Light heavyweight - Top American: Bernard Hopkins - Until he officially retires, The Executioner remains one of the top U.S. boxers at any weight. His accomplishments speak for themselves, and he's still formidable at age 44.

Since B-Hop floats around in weight to fight so often, the real American champ at 175 could be Chad Dawson, depending on how he fares in his rematch with Glen Johnson. Big names Roy Jones Jr. and Antonio Tarver are still holding on, but just barely.

Super middleweight - Top American: Andre Ward - This was my first difficult decision, as Ward has yet to really cement himself as a top contender. He certainly looks to have all the tools necessary for future success.

If Ward is No. 1, then Andre Dirrell is 1A, and he also could very easily be a star in the making. BoxRec ranks Jermain Taylor ahead of both Andre's, but he's lost three of his last four and is just 1-1 at 168.

So there's hope for Americans in this division, but for right now the top guys (like Carl Froch and Mikkel Kessler) clearly reside overseas.

Middleweight - Top American: Kelly Pavlik - This was one of the easiest calls, as the Pride of Youngstown has settled in as middleweight champ. He did get schooled by Hopkins, but that was a few pounds north of here.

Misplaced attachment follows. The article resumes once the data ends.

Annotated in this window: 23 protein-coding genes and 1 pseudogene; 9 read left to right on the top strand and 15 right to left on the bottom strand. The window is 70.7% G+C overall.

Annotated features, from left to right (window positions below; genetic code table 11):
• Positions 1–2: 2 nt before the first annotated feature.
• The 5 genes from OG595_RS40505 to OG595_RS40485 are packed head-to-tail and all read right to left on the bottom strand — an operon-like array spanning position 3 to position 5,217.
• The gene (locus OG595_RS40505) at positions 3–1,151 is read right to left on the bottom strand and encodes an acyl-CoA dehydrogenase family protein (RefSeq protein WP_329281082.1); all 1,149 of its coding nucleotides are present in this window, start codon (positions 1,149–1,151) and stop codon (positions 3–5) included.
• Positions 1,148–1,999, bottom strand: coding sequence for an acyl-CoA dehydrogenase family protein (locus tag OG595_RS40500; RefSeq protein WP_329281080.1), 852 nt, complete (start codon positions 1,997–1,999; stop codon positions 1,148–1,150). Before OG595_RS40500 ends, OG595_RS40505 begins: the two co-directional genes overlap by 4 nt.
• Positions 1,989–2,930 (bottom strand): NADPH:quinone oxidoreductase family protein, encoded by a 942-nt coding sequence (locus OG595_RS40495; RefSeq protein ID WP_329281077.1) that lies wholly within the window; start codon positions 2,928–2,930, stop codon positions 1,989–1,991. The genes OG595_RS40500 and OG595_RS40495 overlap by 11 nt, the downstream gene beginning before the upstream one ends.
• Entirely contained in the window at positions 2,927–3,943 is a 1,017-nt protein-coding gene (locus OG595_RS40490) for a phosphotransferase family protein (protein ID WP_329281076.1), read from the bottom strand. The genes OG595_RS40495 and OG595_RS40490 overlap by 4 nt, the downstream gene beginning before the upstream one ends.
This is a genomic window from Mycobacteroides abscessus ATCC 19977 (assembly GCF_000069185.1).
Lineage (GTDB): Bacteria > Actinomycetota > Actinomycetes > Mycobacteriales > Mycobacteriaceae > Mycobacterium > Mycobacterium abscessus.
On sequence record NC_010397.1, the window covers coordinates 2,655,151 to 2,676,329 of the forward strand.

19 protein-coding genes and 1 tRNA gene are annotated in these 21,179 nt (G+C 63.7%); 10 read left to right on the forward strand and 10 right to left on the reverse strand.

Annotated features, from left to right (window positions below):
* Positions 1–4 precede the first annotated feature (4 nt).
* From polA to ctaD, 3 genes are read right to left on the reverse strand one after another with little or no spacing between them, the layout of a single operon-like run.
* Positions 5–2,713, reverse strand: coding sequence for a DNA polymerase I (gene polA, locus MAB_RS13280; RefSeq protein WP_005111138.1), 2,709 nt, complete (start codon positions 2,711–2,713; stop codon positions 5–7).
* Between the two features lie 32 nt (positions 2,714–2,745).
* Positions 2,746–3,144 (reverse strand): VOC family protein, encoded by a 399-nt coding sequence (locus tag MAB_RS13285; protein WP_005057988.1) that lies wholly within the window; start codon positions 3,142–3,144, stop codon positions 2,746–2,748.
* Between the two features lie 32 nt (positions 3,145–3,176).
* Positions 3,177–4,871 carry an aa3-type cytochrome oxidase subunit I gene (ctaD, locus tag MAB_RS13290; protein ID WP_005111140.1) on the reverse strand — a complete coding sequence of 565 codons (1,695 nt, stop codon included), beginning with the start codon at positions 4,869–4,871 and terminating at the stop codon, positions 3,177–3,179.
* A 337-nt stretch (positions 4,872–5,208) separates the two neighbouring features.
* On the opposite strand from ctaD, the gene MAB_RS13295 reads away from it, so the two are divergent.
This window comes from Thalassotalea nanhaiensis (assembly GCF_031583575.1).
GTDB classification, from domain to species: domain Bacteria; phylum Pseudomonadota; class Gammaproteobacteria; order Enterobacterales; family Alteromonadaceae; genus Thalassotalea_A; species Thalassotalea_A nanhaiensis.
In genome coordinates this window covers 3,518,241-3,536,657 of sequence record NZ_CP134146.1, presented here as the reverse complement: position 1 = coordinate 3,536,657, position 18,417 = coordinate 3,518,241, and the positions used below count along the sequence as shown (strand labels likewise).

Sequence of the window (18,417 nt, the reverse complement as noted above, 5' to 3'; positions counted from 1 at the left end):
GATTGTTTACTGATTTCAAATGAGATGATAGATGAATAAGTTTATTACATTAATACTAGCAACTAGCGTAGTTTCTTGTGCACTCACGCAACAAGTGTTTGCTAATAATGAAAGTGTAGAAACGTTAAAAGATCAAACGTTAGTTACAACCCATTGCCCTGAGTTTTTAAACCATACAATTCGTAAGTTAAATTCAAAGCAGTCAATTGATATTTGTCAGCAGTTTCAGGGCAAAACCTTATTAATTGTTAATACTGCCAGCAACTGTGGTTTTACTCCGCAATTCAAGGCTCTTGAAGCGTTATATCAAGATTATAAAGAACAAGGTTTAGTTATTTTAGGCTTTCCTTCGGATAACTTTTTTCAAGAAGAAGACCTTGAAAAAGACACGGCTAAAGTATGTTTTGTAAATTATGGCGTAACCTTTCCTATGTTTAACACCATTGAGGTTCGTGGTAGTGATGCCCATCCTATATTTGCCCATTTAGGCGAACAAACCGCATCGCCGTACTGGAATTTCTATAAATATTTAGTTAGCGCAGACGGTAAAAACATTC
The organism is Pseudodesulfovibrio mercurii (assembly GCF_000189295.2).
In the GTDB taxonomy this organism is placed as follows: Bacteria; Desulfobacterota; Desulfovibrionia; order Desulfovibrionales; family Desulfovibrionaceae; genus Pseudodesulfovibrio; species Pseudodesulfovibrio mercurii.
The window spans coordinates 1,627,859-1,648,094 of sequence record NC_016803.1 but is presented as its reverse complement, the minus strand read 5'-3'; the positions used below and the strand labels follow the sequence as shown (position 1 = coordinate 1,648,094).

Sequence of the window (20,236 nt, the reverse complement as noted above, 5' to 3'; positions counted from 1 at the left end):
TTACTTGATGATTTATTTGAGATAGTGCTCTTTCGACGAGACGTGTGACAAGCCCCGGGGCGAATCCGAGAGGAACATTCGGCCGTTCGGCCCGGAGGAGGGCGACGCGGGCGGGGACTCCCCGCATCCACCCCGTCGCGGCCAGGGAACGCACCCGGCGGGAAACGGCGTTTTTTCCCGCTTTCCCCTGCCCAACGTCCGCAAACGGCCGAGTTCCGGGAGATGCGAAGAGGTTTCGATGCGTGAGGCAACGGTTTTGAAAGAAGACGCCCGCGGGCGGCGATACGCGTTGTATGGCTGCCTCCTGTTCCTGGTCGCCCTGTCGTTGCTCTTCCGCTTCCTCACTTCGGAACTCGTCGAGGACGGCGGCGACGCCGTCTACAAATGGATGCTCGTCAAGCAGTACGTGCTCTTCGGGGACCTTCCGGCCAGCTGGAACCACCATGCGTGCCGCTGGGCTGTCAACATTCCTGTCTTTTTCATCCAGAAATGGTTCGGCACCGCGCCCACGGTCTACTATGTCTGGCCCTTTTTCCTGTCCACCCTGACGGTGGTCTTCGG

BoxRec rates Daniel Jacobs in this division even though he's fought above 160 for most of his fights, so I'll go ahead and say he's the future for the U.S. if he actually can make middleweight. Other than The Ghost and the Golden Child, there's not much else near the top.

Super welterweight - Top American: Paul Williams: The Punisher exemplifies today's trend of floating around between weights, and he's made it very clear he'll fight anyone between 147 and 160. BoxRec places him here and so will I. He's one of the best boxers in the world and easily takes the top spot with his work rate, height and underrated power.

The U.S. is fairly deep at 154 aside from Williams. Vernon Forrest and Cory Spinks have been around for a while but don't look finished yet. And the beginning of the next decade looks promising thanks to James Kirkland (assuming he gets himself straightened out) and Deandre Latimore.

Welterweight - Top American: Shane Mosley - It's pretty much a two-man show at 147, but it's a good two. Sugar Shane showed he still has plenty left in the tank by beating down Antonio Margarito, even if that hasn't resulted in the big paydays he's been seeking.

The other half of the duo is Andre Berto, who has his doubters but just keeps winning. He's young enough to force bigger names to fight him in the next few years if he keeps it up.